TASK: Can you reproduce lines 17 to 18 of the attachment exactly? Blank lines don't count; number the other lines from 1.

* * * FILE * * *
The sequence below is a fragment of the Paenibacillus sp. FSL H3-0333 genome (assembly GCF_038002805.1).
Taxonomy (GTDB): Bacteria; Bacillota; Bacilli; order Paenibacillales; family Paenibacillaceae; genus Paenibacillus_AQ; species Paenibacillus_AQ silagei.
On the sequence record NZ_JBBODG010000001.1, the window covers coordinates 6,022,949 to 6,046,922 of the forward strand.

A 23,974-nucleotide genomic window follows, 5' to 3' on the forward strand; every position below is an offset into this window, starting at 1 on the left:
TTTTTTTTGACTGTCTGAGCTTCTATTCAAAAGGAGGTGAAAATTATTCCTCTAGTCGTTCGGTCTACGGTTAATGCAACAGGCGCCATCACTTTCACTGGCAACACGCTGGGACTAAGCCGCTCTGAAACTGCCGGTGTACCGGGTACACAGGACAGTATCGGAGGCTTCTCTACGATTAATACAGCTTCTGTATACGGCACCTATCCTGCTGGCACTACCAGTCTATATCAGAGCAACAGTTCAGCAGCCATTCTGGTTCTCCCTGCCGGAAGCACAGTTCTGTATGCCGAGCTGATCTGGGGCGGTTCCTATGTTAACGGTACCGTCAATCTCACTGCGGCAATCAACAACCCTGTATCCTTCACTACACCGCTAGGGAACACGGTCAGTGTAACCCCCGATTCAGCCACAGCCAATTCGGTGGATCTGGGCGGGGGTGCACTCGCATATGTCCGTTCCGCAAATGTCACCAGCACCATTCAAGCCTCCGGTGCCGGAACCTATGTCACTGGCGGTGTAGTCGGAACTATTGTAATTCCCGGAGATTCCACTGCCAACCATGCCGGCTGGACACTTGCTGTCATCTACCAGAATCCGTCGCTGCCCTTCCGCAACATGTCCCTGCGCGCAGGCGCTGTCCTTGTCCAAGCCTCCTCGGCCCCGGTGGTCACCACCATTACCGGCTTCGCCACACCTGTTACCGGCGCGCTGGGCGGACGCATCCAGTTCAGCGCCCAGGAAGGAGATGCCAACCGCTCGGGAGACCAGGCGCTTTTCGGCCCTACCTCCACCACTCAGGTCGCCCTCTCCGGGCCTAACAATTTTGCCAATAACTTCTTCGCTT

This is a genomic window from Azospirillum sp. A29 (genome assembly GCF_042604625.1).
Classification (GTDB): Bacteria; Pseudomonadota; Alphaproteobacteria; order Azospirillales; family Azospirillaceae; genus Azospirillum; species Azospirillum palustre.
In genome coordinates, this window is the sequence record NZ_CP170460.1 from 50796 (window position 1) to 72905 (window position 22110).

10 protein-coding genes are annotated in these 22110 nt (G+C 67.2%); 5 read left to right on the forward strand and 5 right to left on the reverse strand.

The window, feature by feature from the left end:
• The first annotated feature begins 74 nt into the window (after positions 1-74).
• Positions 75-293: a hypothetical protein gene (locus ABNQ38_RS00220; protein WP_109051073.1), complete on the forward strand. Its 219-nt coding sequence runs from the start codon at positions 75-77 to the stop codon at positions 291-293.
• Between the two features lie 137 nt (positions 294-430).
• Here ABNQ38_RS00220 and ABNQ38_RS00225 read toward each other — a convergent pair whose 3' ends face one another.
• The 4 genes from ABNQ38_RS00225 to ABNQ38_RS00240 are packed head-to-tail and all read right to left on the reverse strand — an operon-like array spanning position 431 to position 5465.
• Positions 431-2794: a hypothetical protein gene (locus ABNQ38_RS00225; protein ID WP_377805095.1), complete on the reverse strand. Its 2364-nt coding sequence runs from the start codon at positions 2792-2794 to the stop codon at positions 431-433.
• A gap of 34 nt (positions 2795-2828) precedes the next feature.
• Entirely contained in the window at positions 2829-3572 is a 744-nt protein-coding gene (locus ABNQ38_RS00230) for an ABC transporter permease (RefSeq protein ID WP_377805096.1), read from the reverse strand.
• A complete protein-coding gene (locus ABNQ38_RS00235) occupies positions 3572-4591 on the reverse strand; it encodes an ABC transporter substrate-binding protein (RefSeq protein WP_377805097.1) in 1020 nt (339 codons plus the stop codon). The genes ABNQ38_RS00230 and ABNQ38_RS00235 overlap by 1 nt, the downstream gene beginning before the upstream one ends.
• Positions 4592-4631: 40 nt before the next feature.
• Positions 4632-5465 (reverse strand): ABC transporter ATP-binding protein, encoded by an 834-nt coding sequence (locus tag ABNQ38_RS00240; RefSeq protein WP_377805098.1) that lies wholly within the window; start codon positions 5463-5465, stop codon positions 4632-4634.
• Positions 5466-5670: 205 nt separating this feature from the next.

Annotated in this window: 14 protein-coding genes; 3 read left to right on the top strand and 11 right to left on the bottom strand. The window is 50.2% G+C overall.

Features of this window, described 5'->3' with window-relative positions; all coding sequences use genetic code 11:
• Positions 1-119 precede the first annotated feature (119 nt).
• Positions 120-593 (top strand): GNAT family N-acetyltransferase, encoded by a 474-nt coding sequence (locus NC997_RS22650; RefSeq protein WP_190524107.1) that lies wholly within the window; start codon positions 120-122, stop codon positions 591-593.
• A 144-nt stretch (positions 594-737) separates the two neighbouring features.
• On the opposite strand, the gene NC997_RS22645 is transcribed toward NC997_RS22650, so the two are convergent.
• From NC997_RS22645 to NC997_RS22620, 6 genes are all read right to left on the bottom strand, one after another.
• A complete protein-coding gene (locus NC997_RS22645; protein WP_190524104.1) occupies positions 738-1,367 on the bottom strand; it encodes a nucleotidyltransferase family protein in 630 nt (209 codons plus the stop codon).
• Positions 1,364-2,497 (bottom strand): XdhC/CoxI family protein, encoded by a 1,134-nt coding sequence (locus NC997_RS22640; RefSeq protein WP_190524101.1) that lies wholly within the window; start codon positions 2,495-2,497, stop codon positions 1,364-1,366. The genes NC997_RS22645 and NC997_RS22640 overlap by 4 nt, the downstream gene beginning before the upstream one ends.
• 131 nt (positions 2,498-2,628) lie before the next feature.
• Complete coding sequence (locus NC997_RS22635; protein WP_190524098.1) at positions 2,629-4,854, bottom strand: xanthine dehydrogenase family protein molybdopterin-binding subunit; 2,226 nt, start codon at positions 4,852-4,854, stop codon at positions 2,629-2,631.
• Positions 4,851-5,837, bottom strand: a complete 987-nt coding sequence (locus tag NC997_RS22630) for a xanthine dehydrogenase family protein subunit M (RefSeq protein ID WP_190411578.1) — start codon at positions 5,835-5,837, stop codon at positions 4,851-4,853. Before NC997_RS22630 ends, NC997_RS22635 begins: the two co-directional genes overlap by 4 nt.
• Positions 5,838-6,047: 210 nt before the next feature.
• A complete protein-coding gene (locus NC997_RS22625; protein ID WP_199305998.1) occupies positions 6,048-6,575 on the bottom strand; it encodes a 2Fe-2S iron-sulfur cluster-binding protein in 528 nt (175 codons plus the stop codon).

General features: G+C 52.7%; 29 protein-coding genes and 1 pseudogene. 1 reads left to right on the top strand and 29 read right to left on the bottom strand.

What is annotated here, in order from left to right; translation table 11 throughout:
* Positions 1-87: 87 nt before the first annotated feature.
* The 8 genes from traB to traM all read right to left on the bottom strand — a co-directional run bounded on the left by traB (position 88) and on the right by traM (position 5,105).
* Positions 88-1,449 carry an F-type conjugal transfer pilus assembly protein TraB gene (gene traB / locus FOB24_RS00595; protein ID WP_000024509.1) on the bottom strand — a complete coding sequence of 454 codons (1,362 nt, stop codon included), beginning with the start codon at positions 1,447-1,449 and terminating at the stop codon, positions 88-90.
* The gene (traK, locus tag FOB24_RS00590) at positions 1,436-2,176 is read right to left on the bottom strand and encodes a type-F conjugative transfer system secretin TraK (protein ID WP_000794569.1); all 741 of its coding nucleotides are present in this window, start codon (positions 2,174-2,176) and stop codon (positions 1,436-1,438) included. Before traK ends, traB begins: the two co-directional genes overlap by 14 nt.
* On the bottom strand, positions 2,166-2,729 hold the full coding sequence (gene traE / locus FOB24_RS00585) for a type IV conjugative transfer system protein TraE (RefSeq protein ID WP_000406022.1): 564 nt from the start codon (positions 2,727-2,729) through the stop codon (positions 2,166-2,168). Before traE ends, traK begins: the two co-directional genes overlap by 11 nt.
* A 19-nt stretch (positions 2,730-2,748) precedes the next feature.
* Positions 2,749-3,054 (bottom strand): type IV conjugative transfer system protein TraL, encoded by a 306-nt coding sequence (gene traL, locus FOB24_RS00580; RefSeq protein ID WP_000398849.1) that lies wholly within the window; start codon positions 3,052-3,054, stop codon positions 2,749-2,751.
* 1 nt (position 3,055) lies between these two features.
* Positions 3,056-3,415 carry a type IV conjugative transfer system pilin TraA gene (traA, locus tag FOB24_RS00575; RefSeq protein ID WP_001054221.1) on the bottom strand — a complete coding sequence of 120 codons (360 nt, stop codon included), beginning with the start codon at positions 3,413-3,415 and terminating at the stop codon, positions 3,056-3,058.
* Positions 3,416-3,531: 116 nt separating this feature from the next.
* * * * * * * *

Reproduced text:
• A gap of 34 nt (positions 2795-2828) precedes the next feature.
• Entirely contained in the window at positions 2829-3572 is a 744-nt protein-coding gene (locus ABNQ38_RS00230) for an ABC transporter permease (RefSeq protein ID WP_377805096.1), read from the reverse strand.